When it comes to his critics on the left, his attitude seems quite different.  Here’s Bernanke responding to proposals to raise the inflation target:

Bernanke has given serious thought to the Krugman-Rogoff argument. One obstacle is practical. Fed policy works, in part, by getting the market to do the Fed’s work (if the Fed is buying bonds, traders who want to be on the same side of the markets as the central bank will buy bonds too). But any policy adopted by less than a 7-to-3 majority by the Fed’s Open Market Committee would not be viewed by markets as a credible policy, likely to endure, and Bernanke is not guaranteed to get this margin today. . . .

This might seem to support Krugman’s thesis that Bernanke would like to boost inflation but has chickened out. But after talking with the chairman at length (he was generally not willing to be quoted on this issue), I think that, although Bernanke appreciates the intellectual argument in favor of raising inflation, he finds more compelling reasons for not doing so. . . .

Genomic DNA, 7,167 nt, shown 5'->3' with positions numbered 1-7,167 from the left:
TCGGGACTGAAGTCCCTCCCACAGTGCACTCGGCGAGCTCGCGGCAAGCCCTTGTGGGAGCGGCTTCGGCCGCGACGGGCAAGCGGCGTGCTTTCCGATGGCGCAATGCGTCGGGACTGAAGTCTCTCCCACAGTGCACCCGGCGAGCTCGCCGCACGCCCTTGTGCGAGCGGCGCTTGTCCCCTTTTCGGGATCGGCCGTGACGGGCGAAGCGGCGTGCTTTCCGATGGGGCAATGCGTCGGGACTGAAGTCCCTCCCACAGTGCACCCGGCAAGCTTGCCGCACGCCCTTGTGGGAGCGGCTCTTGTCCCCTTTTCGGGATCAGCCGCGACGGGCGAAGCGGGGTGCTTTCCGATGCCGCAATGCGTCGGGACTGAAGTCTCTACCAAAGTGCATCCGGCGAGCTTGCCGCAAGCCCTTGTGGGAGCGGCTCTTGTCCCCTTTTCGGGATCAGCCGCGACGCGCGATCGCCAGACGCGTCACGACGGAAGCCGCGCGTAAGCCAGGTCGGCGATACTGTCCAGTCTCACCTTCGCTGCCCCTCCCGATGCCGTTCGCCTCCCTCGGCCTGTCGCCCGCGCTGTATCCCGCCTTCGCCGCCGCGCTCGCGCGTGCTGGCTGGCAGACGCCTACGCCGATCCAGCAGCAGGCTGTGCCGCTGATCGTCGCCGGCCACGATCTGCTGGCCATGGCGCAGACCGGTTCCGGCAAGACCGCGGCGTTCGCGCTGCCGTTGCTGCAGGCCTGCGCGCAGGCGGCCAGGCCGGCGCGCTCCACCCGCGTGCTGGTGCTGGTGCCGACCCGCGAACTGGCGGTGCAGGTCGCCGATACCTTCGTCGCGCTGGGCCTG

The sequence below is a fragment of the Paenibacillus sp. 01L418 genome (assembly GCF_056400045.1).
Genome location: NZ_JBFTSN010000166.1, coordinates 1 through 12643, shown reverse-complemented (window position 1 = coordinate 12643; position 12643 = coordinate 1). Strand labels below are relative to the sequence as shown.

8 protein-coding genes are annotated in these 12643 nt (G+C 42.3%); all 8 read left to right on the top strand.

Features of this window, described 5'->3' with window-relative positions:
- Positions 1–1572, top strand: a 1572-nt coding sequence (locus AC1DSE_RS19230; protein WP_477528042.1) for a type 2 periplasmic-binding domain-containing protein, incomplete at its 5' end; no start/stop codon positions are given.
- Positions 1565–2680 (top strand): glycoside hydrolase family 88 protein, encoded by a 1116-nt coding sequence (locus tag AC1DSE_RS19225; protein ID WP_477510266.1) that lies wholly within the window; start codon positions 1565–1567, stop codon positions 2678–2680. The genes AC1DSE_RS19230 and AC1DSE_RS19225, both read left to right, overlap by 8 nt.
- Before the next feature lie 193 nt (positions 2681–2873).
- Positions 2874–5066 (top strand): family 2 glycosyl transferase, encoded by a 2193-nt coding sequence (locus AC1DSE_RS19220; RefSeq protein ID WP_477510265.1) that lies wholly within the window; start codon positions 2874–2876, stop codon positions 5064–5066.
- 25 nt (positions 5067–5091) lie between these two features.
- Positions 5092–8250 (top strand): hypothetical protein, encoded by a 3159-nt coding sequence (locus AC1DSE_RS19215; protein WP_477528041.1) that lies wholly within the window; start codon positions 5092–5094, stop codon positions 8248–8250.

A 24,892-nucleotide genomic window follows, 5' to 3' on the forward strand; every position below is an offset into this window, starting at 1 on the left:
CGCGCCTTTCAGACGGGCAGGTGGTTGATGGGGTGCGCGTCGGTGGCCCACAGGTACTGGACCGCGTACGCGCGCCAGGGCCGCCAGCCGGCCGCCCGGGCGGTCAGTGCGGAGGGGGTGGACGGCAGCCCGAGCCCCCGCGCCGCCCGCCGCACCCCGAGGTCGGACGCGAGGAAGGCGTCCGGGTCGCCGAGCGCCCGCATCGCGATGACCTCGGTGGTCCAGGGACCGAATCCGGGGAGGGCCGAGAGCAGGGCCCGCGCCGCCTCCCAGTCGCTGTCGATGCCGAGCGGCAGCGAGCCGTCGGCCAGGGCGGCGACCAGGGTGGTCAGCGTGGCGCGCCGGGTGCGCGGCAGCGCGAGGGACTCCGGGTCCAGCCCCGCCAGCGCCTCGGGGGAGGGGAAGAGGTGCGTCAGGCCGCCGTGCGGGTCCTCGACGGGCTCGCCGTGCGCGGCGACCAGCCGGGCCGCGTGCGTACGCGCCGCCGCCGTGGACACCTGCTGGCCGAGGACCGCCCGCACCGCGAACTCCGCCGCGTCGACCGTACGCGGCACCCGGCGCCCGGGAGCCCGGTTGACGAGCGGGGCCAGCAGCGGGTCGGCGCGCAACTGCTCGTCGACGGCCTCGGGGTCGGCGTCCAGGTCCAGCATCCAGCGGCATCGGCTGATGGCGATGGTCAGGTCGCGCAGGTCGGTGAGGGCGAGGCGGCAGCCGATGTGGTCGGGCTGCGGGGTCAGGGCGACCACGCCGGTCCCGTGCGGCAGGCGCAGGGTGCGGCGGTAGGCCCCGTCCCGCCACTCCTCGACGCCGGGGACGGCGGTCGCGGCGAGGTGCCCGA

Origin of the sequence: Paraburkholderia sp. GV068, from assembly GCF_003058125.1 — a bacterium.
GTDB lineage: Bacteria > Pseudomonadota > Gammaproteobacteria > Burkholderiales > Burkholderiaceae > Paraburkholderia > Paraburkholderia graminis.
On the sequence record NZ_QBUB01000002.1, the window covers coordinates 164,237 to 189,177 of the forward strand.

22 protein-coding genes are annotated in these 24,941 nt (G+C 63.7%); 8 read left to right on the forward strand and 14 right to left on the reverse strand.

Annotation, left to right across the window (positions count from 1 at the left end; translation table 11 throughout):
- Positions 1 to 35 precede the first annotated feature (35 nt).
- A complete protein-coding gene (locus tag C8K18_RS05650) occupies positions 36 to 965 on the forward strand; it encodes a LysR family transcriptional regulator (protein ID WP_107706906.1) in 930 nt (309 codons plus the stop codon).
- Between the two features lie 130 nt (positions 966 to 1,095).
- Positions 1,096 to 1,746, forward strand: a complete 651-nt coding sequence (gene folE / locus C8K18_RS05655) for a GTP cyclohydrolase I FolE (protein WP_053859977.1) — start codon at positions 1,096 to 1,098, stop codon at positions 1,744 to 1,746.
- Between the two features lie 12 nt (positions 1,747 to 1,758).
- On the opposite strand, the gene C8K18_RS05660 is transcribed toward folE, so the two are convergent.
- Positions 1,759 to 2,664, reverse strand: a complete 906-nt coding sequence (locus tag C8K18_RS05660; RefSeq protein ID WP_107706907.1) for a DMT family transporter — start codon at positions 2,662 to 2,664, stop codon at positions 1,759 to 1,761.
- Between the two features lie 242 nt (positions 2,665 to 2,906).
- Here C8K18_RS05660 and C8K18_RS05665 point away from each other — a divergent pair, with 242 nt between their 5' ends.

My sense is that Bernanke is too much a sober central banker to want to risk the Fed’s credibility on inflation. His view represents a serious break from many of his fellow academics because, according to the world as left-leaning scholars depict it, raising inflation is the only thing that will work when the economy has hit dead air. Bernanke thinks he has other tools. One, of course, is quantitative easing.

My takeaway from the article is this:

1.  Bernanke is strongly opposed to the idea that money needs to be tighter.

2.  Bernanke is supportive of the notion that the Fed needs to do more, but is uncomfortable with the idea of arbitrarily changing the inflation target, for reason such as credibility.

3.  Bernanke prefers to raise AD using other tools such as QE.

Now let’s contrast that with market monetarism:

1.  MMs strongly oppose to the idea that money needs to be tighter.

2.  MMs are supportive of the notion that the Fed needs to do more, but are uncomfortable with the idea of arbitrarily changing the inflation target, for reason such as credibility.  We prefer a steady 5% NGDP target, level targeting, under any and all conditions.

3.  MMs prefer to raise AD using other tools such as QE and level targeting.  BTW, Bernanke once recommended the BOJ try level targeting.